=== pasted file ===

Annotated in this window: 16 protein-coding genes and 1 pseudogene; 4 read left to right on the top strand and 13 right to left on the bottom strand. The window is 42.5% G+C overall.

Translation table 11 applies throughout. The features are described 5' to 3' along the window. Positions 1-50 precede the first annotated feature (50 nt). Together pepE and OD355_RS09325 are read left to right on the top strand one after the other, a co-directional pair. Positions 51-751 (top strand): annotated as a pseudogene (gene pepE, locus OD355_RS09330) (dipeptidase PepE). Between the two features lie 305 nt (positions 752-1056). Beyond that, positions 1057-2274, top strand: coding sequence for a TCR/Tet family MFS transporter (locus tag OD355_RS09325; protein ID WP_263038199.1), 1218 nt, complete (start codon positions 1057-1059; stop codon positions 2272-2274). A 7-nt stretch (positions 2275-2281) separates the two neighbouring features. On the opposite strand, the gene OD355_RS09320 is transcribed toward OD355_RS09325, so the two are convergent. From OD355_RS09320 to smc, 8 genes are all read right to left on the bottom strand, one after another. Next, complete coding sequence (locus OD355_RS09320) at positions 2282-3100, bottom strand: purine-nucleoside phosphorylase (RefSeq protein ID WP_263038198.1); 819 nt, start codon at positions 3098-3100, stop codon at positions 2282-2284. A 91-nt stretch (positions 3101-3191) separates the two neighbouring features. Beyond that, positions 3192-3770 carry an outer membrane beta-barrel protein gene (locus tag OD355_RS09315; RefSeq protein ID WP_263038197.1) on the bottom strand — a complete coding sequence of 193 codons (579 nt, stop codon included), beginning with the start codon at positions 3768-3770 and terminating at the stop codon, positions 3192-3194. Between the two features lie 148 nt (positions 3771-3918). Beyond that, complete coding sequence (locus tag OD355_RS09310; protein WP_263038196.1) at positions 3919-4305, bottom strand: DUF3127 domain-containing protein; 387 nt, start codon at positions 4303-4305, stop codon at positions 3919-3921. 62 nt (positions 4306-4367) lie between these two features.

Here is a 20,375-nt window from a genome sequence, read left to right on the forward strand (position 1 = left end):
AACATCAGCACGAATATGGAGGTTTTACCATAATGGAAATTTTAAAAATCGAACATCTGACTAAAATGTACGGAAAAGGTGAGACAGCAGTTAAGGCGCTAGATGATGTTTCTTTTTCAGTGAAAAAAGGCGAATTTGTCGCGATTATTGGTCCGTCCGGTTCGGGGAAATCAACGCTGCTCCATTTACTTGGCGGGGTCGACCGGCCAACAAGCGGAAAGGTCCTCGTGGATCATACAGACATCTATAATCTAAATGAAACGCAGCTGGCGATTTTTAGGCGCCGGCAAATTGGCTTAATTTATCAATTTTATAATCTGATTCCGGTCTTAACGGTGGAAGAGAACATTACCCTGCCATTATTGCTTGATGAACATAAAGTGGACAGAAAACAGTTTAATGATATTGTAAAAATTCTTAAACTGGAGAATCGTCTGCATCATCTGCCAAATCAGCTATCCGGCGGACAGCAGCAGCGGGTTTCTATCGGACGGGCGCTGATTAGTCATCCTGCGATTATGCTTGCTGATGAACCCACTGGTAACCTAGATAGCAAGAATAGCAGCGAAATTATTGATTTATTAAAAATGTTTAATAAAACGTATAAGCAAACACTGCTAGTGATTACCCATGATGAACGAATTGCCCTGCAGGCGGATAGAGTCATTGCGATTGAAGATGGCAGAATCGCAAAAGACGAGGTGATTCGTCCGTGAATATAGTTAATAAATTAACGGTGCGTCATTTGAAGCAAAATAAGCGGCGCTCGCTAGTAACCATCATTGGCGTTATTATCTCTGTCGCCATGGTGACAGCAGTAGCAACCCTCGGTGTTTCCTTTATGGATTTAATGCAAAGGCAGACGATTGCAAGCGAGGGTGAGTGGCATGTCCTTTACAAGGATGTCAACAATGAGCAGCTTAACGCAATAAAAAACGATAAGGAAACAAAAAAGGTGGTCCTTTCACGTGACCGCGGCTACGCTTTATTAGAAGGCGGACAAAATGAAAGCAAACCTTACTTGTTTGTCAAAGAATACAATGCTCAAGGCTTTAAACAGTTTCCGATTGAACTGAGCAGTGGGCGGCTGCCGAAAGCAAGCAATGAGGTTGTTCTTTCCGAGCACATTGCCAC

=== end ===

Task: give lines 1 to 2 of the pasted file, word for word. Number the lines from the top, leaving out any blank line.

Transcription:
Annotated in this window: 16 protein-coding genes and 1 pseudogene; 4 read left to right on the top strand and 13 right to left on the bottom strand. The window is 42.5% G+C overall.

Translation table 11 applies throughout. The features are described 5' to 3' along the window. Positions 1-50 precede the first annotated feature (50 nt). Together pepE and OD355_RS09325 are read left to right on the top strand one after the other, a co-directional pair. Positions 51-751 (top strand): annotated as a pseudogene (gene pepE, locus OD355_RS09330) (dipeptidase PepE). Between the two features lie 305 nt (positions 752-1056). Beyond that, positions 1057-2274, top strand: coding sequence for a TCR/Tet family MFS transporter (locus tag OD355_RS09325; protein ID WP_263038199.1), 1218 nt, complete (start codon positions 1057-1059; stop codon positions 2272-2274). A 7-nt stretch (positions 2275-2281) separates the two neighbouring features. On the opposite strand, the gene OD355_RS09320 is transcribed toward OD355_RS09325, so the two are convergent. From OD355_RS09320 to smc, 8 genes are all read right to left on the bottom strand, one after another. Next, complete coding sequence (locus OD355_RS09320) at positions 2282-3100, bottom strand: purine-nucleoside phosphorylase (RefSeq protein ID WP_263038198.1); 819 nt, start codon at positions 3098-3100, stop codon at positions 2282-2284. A 91-nt stretch (positions 3101-3191) separates the two neighbouring features. Beyond that, positions 3192-3770 carry an outer membrane beta-barrel protein gene (locus tag OD355_RS09315; RefSeq protein ID WP_263038197.1) on the bottom strand — a complete coding sequence of 193 codons (579 nt, stop codon included), beginning with the start codon at positions 3768-3770 and terminating at the stop codon, positions 3192-3194. Between the two features lie 148 nt (positions 3771-3918). Beyond that, complete coding sequence (locus tag OD355_RS09310; protein WP_263038196.1) at positions 3919-4305, bottom strand: DUF3127 domain-containing protein; 387 nt, start codon at positions 4303-4305, stop codon at positions 3919-3921. 62 nt (positions 4306-4367) lie between these two features.